Closing the learning loop with customers and users

How often do you get feedback from real users and customers in an iteration?

How often do you get feedback from real users and customers in an iteration?

The two biggest risks to any investment in a new initiative is not how much it costs or when it will be done; but reducing the uncertainty of will it get cancelled and will anyone use it? The way a user tells you that they like your product is they use it. Customers tell you that they like your product by sending you money for using it.

If you’re not talking to the people ultimately responsible for the success of your products, how can you know if you’re creating something they deem to be valuable and worth sending your their hard earned cash for the honour of using it?

“The most expensive way to find out if something works is the build the entire thing, then find out if people use it.”

Involving customers and users in your development process helps to close the learning loop with the people that matter in making your product a success. If you are serious about co-creation get them involved!

What gets measured gets done — Peter Drucker 

How do you measure the impact of work in an iteration?

How do you measure the impact of work in an iteration?

Understanding the results and impact of our efforts should be the key focus for any high performance organisation and team. Sadly too many teams live in a world so disconnected from business/customer/user success that they only focus on their own inputs and outputs not outcomes.

Organizations that see technology and software development as a cost centre simply care about how much work gets done, not how effective that work was in achieving our ultimate business/customer/user goals. Teams also tend to fall in love with their process… how great and efficient their process is — often its all they want to talk about.

Stories complete is a vanity metric to make you feel good or get management off our back. Velocity, lead time and cycle time are process metrics. Information gained and economic value captured are outcome metrics. Velocity, lead time and cycle time tells you how well your process is working, not how effective the team has been about achieving business outcomes — bottom line impact for our efforts.

High performance teams understand the difference between vanity, process and outcomes metrics. They focus their one metric that matters to solve problems aligned to our current goals — which may be process or business focused depending on the problem they are trying to solve.

Frameworks for decision-making, evaluation and investment

How do investment decisions get made in your business?

How do investment decisions get made in your business?

Death by steering committee or HiPPOs handing out orders to implement — you decide. Engaging teams by framing problems to solve, rather than order to take, has a huge impact on how leaders can encourage teams to work in an innovative way.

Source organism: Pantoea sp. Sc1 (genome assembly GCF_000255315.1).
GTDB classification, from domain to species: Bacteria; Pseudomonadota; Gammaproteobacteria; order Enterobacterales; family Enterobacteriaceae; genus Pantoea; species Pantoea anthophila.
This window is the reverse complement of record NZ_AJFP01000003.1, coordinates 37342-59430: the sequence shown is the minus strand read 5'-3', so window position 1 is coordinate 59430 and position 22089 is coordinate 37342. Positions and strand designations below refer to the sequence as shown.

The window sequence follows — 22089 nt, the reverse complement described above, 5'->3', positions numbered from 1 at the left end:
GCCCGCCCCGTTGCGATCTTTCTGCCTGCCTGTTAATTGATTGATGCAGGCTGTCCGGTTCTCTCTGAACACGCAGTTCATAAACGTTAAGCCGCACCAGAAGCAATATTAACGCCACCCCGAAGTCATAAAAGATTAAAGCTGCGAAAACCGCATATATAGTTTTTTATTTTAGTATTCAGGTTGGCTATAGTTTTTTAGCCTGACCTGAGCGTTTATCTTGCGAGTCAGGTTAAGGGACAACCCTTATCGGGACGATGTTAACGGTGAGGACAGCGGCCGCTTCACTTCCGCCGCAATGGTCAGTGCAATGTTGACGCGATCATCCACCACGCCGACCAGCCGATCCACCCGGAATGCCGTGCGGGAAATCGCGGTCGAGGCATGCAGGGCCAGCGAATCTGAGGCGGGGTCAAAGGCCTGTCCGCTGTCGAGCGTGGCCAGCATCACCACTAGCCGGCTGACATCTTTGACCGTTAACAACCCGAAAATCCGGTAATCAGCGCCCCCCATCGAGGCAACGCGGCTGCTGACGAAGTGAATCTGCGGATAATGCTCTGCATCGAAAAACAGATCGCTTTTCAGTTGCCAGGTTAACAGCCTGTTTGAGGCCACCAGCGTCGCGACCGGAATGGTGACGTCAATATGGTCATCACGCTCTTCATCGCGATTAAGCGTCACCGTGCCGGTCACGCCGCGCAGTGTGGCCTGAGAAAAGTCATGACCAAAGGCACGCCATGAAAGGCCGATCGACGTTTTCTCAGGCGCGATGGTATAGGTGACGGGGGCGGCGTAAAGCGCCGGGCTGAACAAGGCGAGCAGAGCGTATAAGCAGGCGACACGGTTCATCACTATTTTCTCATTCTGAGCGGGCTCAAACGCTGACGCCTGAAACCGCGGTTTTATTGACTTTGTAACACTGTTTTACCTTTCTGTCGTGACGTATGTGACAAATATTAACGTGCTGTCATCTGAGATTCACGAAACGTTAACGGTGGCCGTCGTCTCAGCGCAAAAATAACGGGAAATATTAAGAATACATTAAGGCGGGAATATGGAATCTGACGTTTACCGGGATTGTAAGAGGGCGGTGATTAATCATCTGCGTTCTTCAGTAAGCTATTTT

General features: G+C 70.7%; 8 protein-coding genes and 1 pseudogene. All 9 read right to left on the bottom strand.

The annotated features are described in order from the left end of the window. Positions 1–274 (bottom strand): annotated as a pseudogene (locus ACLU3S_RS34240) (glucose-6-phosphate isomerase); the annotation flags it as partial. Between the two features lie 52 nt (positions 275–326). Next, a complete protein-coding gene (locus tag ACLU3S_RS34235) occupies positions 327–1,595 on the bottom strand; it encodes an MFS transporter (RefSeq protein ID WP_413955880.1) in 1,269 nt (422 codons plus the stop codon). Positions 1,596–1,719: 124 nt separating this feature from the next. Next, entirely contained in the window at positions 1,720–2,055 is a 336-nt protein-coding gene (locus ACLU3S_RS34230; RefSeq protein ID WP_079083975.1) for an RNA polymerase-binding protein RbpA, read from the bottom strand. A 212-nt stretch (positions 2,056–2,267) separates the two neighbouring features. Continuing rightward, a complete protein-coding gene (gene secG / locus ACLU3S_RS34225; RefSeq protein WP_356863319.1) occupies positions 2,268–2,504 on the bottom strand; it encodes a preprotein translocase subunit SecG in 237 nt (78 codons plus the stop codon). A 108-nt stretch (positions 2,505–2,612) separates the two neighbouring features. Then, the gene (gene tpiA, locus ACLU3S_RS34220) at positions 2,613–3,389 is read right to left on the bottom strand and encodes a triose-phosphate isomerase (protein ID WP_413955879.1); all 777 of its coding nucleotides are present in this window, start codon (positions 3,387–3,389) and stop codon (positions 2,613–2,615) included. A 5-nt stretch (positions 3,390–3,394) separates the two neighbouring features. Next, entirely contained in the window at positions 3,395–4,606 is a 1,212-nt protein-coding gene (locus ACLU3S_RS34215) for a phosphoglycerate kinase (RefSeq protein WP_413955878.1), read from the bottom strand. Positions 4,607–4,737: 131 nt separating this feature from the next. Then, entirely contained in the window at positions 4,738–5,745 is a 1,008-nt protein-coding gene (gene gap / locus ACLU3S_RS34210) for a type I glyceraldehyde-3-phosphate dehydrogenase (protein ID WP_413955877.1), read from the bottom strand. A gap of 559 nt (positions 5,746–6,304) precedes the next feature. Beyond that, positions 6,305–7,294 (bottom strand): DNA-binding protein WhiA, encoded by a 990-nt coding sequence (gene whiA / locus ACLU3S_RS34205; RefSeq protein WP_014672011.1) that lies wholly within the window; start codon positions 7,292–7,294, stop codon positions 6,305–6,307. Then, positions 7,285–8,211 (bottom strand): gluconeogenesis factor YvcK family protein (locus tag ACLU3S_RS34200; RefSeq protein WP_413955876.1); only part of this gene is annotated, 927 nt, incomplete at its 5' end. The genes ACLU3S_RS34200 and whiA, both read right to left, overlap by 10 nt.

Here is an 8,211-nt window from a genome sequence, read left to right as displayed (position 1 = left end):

Creating a framework for making decisions based on the ambiguity that is inherent when innovating and operating in conditions of extreme uncertainty is a critical factor for high performance teams. No one person can be expected to get it ‘right’ every time.   The goal of using economic frameworks such as Cost of Delay or WSJF is not to provide a magic number. The goal is to force people to expose and explain their assumptions behind why they came up with that number. The added advantage with exposing assumptions is that they are shared, testable, and we can create experiments to exercise those assumptions in learning loops.

It also means that we can start to create and link economic information back to business outcomes to provide a common language that is universally understood across the organisation — money!


The new business case isn’t a hundred page document with well crafted numbers and arguments as to why your idea is the best. It’s a runway for testing and learning all our best ideas to find out what what works, and what doesn’t.

When you are putting together your next business case, try using the following principles to set up for success;

  • Get across functional group together that understands and represents the organization
  • Map ideas out at speed using a canvas (like business model or value proposition canvas)
  • Treat the canvas as a living document, updated regularly based on the learnings from testing out your ideas
  • Test ideas with real customers and users — close the learning loop together
  • Optimise to reduce the uncertainty of building something no one wants and stop wasting peoples time
  • Create a framework for the evaluation of ideas for future investment.
  • Set investment boundaries around time, effort and scope to build in feedback loops for course correction or close.

Further references

Watch my talk on Blow Up The Business Case on InfoQ

Blow Up The Business Case was the final session in a series of three webinars with my co-authors and I. You can check out Joanne Molesky presenting ‘Financing Alternatives for Software Delivery‘ and Jez Humble talking about Running Agile Programs At Scale on O’Reilly website. All these ideas and more are discussed in detail our book, Lean Enterprise: How High Performance Organization Innovation At Scale

Mental Models for Agile Adoption